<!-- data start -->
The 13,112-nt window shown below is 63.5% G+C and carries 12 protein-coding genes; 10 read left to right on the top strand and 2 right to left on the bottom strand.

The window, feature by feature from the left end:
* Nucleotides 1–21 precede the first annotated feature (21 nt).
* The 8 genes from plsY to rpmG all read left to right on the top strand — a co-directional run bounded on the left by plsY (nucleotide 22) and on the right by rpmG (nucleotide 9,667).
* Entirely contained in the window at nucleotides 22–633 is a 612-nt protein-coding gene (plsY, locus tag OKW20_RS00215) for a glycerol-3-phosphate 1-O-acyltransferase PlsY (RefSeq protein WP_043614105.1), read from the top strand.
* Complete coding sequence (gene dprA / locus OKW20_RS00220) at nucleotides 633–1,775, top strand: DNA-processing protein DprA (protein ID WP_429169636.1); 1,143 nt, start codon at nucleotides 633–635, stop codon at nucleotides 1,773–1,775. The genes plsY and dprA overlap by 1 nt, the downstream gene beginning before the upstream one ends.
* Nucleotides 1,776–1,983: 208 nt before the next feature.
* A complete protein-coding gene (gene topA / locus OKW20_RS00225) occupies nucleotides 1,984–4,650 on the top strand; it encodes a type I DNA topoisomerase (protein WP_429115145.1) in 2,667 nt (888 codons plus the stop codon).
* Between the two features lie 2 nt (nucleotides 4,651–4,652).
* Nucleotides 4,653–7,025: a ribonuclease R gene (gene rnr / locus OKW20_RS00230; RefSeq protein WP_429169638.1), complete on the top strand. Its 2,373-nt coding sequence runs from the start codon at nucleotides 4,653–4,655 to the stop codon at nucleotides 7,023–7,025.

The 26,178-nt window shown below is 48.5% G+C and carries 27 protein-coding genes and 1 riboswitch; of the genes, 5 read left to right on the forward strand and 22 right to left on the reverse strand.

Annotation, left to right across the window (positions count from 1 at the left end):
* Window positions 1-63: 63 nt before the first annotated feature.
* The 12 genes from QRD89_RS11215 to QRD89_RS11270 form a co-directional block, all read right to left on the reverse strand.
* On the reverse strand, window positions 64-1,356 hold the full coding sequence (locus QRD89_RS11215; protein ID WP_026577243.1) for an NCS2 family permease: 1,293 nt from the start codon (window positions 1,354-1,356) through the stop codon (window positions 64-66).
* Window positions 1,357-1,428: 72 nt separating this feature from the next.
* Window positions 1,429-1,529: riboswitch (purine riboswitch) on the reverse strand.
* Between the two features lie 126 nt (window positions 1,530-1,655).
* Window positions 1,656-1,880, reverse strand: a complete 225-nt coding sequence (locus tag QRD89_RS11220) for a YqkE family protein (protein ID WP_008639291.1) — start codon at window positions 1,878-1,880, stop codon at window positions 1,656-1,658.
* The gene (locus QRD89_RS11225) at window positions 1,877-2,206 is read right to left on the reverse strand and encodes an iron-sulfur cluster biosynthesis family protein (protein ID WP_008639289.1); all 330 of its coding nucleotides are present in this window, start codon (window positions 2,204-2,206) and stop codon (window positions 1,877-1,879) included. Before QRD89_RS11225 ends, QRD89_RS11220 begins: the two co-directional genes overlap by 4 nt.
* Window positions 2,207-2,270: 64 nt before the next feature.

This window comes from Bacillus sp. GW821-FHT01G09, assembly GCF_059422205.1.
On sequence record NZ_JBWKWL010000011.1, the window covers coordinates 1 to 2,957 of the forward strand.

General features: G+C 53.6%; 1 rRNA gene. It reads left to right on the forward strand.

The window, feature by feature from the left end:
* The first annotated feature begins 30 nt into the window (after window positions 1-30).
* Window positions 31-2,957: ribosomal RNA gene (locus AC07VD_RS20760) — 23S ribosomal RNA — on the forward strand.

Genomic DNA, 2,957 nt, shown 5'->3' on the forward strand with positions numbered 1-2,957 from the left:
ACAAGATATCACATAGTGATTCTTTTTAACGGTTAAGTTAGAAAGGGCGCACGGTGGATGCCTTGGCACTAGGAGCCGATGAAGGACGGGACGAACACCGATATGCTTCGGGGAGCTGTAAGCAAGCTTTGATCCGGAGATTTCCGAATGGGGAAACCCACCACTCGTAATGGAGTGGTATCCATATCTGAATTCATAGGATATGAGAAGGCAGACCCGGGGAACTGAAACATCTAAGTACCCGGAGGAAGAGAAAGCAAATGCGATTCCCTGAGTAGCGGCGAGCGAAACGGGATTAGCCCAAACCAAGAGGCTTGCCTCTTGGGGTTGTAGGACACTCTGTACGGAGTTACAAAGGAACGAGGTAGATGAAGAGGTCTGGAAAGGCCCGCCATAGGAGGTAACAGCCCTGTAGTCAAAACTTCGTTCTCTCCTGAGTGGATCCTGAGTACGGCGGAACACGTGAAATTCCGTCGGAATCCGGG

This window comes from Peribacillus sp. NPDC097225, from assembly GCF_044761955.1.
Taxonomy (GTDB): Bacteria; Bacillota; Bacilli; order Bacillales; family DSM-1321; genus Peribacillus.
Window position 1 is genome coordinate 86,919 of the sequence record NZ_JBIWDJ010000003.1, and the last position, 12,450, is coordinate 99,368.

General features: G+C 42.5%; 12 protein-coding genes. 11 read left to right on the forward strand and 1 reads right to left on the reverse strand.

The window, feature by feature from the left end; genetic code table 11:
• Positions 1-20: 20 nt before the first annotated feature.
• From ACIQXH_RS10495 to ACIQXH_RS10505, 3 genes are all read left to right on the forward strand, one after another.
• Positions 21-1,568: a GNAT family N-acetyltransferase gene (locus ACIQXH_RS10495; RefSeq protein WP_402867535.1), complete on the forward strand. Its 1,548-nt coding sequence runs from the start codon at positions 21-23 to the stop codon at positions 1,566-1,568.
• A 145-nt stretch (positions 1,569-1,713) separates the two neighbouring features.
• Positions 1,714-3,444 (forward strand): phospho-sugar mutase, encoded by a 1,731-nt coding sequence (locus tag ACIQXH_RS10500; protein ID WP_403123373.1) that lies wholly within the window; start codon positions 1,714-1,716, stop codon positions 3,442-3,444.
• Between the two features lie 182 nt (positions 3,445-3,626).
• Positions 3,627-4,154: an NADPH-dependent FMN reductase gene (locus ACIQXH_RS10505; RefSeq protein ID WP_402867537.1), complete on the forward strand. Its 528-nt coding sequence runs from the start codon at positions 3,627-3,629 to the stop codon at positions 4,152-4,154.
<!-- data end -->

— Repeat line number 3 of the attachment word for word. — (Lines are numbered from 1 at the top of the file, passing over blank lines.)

* Nucleotides 1–21 precede the first annotated feature (21 nt).